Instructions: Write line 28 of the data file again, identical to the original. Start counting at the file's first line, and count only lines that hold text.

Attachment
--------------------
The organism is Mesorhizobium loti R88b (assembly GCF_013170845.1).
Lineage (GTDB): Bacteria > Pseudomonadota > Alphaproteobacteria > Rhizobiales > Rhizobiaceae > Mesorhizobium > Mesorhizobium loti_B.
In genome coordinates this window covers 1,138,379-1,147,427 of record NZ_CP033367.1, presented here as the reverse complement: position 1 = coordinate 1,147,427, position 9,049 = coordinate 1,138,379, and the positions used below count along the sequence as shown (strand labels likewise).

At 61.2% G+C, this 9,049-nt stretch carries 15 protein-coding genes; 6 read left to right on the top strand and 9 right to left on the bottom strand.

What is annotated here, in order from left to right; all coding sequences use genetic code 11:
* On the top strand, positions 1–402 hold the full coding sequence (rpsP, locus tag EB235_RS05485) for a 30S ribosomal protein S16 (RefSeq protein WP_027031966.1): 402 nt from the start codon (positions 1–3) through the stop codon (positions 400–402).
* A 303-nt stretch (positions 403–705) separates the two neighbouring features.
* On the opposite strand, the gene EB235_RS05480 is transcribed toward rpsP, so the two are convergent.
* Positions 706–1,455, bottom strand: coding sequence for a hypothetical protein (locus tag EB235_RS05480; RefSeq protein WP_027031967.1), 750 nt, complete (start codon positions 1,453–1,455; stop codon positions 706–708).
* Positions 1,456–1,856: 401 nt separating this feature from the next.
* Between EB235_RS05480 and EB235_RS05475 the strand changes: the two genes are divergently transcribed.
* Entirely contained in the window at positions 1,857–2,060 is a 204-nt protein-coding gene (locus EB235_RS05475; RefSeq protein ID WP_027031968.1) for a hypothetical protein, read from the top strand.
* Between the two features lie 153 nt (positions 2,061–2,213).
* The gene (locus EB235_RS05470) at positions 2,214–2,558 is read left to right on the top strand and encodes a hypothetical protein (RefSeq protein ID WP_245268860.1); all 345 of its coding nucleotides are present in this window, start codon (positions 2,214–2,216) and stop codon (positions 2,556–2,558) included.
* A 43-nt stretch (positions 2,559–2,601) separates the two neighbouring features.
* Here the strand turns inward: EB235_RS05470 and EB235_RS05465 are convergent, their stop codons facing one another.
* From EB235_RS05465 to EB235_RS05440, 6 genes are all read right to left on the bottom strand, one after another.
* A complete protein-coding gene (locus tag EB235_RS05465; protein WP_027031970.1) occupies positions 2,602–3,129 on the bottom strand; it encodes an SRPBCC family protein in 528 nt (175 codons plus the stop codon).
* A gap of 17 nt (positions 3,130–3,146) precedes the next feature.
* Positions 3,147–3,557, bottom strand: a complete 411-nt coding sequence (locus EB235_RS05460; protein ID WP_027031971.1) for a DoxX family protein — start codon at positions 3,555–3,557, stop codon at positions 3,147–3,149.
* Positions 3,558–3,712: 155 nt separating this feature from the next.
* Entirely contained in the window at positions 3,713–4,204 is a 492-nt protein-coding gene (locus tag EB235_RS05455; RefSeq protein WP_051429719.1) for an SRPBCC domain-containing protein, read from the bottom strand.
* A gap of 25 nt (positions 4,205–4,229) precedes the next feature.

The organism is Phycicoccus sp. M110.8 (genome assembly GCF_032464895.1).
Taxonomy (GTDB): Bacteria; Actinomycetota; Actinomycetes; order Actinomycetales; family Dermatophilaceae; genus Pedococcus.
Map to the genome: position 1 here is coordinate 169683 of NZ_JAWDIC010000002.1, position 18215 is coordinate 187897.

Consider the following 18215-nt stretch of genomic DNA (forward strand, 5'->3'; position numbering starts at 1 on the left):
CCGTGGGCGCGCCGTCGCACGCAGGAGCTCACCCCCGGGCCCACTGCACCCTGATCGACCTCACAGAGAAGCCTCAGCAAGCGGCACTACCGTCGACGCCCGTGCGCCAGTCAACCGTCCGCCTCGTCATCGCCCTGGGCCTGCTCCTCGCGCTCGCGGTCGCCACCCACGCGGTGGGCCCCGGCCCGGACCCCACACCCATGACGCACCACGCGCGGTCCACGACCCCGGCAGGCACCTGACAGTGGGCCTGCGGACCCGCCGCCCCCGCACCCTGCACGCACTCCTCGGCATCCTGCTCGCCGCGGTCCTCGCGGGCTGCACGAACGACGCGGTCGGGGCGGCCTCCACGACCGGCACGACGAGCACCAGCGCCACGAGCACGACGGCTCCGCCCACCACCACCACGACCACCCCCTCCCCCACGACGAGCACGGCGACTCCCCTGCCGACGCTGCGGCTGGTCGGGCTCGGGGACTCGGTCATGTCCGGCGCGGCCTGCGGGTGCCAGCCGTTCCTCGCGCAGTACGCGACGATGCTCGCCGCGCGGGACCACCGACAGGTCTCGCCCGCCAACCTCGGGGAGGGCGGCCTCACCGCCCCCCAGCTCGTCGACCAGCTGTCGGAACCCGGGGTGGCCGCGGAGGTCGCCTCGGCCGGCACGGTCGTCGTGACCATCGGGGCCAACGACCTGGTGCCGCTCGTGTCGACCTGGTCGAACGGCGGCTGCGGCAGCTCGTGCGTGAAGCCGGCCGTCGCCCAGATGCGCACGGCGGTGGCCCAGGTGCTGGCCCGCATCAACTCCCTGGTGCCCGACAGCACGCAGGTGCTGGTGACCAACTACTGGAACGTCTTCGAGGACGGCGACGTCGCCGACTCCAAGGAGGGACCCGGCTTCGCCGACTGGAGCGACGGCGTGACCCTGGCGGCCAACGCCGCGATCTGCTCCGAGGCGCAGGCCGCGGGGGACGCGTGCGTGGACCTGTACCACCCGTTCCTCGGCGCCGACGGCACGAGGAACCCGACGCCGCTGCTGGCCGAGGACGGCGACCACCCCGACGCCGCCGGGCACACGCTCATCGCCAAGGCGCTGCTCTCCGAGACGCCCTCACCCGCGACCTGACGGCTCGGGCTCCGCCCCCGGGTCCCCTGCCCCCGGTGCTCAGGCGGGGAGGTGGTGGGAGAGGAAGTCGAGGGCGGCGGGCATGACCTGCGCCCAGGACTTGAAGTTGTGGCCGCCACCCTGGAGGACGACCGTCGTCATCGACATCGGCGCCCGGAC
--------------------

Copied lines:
CCGTGGGCGCGCCGTCGCACGCAGGAGCTCACCCCCGGGCCCACTGCACCCTGATCGACCTCACAGAGAAGCCTCAGCAAGCGGCACTACCGTCGACGCCCGTGCGCCAGTCAACCGTCCGCCTCGTCATCGCCCTGGGCCTGCTCCTCGCGCTCGCGGTCGCCACCCACGCGGTGGGCCCCGGCCCGGACCCCACACCCATGACGCACCACGCGCGGTCCACGACCCCGGCAGGCACCTGACAGTGGGCCTGCGGACCCGCCGCCCCCGCACCCTGCACGCACTCCTCGGCATCCTGCTCGCCGCGGTCCTCGCGGGCTGCACGAACGACGCGGTCGGGGCGGCCTCCACGACCGGCACGACGAGCACCAGCGCCACGAGCACGACGGCTCCGCCCACCACCACCACGACCACCCCCTCCCCCACGACGAGCACGGCGACTCCCCTGCCGACGCTGCGGCTGGTCGGGCTCGGGGACTCGGTCATGTCCGGCGCGGCCTGCGGGTGCCAGCCGTTCCTCGCGCAGTACGCGACGATGCTCGCCGCGCGGGACCACCGACAGGTCTCGCCCGCCAACCTCGGGGAGGGCGGCCTCACCGCCCCCCAGCTCGTCGACCAGCTGTCGGAACCCGGGGTGGCCGCGGAGGTCGCCTCGGCCGGCACGGTCGTCGTGACCATCGGGGCCAACGACCTGGTGCCGCTCGTGTCGACCTGGTCGAACGGCGGCTGCGGCAGCTCGTGCGTGAAGCCGGCCGTCGCCCAGATGCGCACGGCGGTGGCCCAGGTGCTGGCCCGCATCAACTCCCTGGTGCCCGACAGCACGCAGGTGCTGGTGACCAACTACTGGAACGTCTTCGAGGACGGCGACGTCGCCGACTCCAAGGAGGGACCCGGCTTCGCCGACTGGAGCGACGGCGTGACCCTGGCGGCCAACGCCGCGATCTGCTCCGAGGCGCAGGCCGCGGGGGACGCGTGCGTGGACCTGTACCACCCGTTCCTCGGCGCCGACGGCACGAGGAACCCGACGCCGCTGCTGGCCGAGGACGGCGACCACCCCGACGCCGCCGGGCACACGCTCATCGCCAAGGCGCTGCTCTCCGAGACGCCCTCACCCGCGACCTGACGGCTCGGGCTCCGCCCCCGGGTCCCCTGCCCCCGGTGCTCAGGCGGGGAGGTGGTGGGAGAGGAAGTCGAGGGCGGCGGGCATGACCTGCGCCCAGGACTTGAAGTTGTGGCCGCCACCCTGGAGGACGACCGTCGTCATCGACATCGGCGCCCGGAC